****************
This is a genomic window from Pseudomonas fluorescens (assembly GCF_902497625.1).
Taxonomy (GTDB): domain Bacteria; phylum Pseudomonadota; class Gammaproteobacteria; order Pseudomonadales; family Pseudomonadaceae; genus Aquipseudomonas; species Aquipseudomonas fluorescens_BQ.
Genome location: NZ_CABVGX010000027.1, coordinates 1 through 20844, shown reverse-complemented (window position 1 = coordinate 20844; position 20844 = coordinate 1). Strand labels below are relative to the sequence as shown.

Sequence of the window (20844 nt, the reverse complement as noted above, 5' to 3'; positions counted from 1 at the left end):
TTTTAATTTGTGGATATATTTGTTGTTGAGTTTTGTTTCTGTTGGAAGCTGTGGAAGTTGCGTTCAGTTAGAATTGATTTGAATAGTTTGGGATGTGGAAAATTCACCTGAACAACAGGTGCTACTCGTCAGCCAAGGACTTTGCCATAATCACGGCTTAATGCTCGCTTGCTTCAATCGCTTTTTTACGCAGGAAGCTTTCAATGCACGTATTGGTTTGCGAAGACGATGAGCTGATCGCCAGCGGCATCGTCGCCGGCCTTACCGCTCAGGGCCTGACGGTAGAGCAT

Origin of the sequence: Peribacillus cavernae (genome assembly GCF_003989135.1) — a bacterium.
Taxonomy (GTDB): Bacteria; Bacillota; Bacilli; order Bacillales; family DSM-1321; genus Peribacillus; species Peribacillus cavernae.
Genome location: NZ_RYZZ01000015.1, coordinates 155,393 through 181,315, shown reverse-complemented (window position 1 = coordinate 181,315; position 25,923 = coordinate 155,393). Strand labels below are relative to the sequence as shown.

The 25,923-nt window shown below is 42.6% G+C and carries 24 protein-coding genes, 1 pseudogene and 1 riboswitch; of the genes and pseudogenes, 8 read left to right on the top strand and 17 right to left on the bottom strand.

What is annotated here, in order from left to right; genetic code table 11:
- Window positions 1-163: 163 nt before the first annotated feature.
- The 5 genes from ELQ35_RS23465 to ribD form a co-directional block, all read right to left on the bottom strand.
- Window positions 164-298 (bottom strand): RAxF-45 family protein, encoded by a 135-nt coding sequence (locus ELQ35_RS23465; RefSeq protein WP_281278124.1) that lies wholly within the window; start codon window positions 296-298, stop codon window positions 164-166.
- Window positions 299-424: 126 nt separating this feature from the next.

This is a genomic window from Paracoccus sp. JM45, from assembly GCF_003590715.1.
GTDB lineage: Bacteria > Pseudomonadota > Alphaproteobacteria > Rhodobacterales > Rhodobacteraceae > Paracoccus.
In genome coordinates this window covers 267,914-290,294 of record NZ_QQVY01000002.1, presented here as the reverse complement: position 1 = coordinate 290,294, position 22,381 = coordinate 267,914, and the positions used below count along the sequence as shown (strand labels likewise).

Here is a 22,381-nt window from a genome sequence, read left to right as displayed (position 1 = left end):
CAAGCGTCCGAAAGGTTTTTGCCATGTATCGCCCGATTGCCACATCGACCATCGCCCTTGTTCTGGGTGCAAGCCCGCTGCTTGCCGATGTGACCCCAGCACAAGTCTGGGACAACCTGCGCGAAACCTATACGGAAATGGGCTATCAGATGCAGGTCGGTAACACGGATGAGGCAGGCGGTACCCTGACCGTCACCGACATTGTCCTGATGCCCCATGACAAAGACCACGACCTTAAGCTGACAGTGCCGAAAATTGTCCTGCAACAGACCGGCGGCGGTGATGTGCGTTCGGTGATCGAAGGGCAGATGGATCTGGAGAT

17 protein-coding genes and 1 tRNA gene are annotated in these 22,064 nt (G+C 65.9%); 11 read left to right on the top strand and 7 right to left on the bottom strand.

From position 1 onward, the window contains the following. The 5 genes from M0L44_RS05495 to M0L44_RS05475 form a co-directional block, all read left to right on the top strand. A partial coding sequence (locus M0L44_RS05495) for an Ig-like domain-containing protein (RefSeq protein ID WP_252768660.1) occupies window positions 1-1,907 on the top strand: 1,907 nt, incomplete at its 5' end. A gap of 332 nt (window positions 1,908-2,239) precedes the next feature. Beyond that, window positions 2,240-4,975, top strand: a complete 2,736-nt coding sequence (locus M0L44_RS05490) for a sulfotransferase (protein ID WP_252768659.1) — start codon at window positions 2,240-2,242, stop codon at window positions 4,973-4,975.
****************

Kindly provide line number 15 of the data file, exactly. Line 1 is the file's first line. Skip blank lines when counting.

This is a genomic window from Paracoccus sp. JM45, from assembly GCF_003590715.1.